An unflinching Neslishah Sultan soon appeared at Prince Namuk’s re-trial answering head-on accusatory questions laid out by Nasser’s officer-judges. This time around the Ottoman prince had no recourse. Namuk was re-sentenced and sent to Torah prison. For the princess the choice was probably the most difficult in her life so far. Leave Egypt behind and start all over again somewhere in Europe; or stay behind and stand by her cousin in his hour of need. The first choice was an experience she knew well since her own family had been deported from Turkey back in 1924 when strongman Mustafa Kemal declared the republic. So it was déjà vu when another strongman attempted to displace her from her adopted realm.

Imperial duty won the day. Throughout his jail period Namuk was comforted and propped up by an unrelenting Neslishah. Her aging father Shehzade Omer Faruk having retired in Alexandria, she boldly assumed the role of head of the Imperial Ottoman family in Egypt. Undeterred by Nasser’s merciless mokhabarat (secret service) and facing possible detention she made the rounds of the lawyers’ cabinets assembling new evidence countering the state’s claim of wrongdoing.

1953: rare photo of (HIH Princess Neslisah) wife of Egypt’s regent
with Premier Mohammed Naguib
who became Egypt’s first republican president a
few months later (photos courtesy Prince Abbas Hilmi)

1901 – 1984

Egyptian military officer and politician.

Born in the Sudan to a professional family, Muhammad Naguib (also spelled Najib) was a graduate of Egypt’s  military academy. He served on the general staff during World War II and won  respect from junior officers for his distinguished service in Palestine during  the Arab-Israel War of 1948.

The Free Officers who overthrew King Farouk in 1952 decided to present Naguib  as the head of the Revolutionary Command Council, to endow the revolution with  his legitimacy. The  monarchy was abolished in 1953 and Naguib took the posts of provisional  president and premier, but he refused to be satisfied with a titular role. He  favored a return to parliamentary government and, after a protracted  struggle with Colonel Gamal Abdel Nasser, leader of the ruling military junta, Naguib was ousted in 1954. In 1955, Naguib published Egypt’s  Destiny. In 1956, Nasser was confirmed as president of Egypt by  referendum.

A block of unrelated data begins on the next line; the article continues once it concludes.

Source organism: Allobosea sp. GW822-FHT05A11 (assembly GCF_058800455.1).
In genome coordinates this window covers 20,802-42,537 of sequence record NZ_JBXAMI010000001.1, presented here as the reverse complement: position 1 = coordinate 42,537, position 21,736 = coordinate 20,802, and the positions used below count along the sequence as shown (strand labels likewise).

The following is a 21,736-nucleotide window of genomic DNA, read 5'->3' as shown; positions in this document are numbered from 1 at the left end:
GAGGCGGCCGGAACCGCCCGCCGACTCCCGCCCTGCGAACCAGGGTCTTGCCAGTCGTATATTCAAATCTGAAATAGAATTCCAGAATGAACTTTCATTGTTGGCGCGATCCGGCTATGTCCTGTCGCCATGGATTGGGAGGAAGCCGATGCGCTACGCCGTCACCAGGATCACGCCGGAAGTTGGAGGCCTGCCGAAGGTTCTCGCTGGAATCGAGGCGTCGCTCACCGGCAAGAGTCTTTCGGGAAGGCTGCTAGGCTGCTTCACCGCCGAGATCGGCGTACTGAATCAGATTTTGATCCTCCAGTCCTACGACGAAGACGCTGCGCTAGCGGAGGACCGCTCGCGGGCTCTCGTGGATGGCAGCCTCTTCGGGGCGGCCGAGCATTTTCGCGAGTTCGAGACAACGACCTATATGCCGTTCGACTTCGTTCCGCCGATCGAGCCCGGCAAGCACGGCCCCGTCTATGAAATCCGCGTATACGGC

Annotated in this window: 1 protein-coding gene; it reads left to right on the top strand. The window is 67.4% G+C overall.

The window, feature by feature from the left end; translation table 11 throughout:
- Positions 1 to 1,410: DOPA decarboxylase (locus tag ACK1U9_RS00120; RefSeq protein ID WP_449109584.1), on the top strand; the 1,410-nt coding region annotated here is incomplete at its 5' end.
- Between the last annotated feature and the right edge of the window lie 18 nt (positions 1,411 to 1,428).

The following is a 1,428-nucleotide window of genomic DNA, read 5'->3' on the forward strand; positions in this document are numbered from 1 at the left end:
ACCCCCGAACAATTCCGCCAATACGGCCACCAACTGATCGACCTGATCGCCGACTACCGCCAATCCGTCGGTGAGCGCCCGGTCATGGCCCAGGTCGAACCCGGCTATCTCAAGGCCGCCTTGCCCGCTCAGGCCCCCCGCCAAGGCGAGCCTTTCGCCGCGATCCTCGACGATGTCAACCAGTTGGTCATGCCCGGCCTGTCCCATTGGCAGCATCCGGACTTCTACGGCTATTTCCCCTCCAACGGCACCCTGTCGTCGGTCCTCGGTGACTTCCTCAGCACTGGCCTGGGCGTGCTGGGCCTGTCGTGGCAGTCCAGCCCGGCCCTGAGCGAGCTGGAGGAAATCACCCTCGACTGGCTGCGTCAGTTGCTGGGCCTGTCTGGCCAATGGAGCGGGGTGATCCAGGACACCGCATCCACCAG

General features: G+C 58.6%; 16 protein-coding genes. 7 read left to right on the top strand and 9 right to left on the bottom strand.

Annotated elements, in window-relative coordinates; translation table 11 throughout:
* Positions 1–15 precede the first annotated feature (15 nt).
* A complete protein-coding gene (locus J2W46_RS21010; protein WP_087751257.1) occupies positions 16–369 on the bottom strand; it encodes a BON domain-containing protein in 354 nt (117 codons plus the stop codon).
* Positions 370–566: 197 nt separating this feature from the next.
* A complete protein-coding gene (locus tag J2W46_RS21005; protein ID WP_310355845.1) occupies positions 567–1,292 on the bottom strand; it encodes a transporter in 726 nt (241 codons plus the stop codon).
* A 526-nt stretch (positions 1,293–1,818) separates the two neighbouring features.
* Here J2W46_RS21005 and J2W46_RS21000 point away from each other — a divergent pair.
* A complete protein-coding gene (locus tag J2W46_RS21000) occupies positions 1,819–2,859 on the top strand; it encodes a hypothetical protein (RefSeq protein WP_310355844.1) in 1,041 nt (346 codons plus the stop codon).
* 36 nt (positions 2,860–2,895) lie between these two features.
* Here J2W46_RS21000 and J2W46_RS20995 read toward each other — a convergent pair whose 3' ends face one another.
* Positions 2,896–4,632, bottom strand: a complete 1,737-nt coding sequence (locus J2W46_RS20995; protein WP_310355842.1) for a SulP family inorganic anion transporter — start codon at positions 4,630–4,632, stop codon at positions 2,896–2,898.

And his wife, was related to Nasser above, Helena Fathia Rizk:

And back to him:

And the Naquib/Najib name connects to the King of Jordan’s wife Noor:

Queen Noor was born Lisa Najeeb Halaby in Washington, D.C. She is the daughter of Najeeb Halaby and Doris Carlquist (Swedish descent). Her father was an aviator, airline executive, and government official. He served as Deputy Assistant Secretary of Defense in the Truman administration, before being appointed by John F. Kennedy to head the Federal Aviation Administration. Najeeb Halaby had a successful private-sector career, serving as CEO of Pan American World Airways from 1969 to 1972. The Halabys had two children following Lisa; a son, Christian, and a younger daughter, Alexa. They divorced in 1977.

Noor’s paternal grandfather, Najeeb Elias Halaby, a Syrian immigrant, was a petroleum broker, according to 1920 Census records. Merchant Stanley Marcus, however, recalled that in the mid-1920s, Halaby opened Halaby Galleries, a rug boutique and interior-decorating shop, at Neiman-Marcus in Dallas, Texas, and ran it with his Texas-born wife, Laura Wilkins (1889–1987, later Mrs. Urban B. Koen). Najeeb Halaby died shortly afterward, and his estate was unable to continue the new enterprise.

According to research done in 2010 for the PBS series Faces of America by Professor Henry Louis Gates, Jr., of Harvard University, her great-grandfather, Elias Halaby, came to New York around 1891, one of the earliest Syrian immigrants to the United States. He had been a Christian and provincial treasurer (magistrate) in the Ottoman Empire. He left Syria with his two eldest sons. His wife Almas and remaining children joined him in the United States in 1894. He died three years later, leaving his teenage sons, Habib, and Najeeb (her paternal grandfather), to run his import business. Najeeb moved to Dallas around 1910 and fully assimilated into American society.

Noor/Lisa is close to Carlos Slim.

And then we have John Meacham, the partner of King Hussein with oil rights:

It’s a small world no ?

The Obama campaign’s Muslim outreach director participated in a meeting in mid September that was attended by several controversial Muslim activists, NBC News has learned. The Obama campaign now concedes that was a misjudgment, and that its top Muslim staffer would not have attended the meeting if she had known the full participant list beforehand.

UPDATE* 12/16/2013: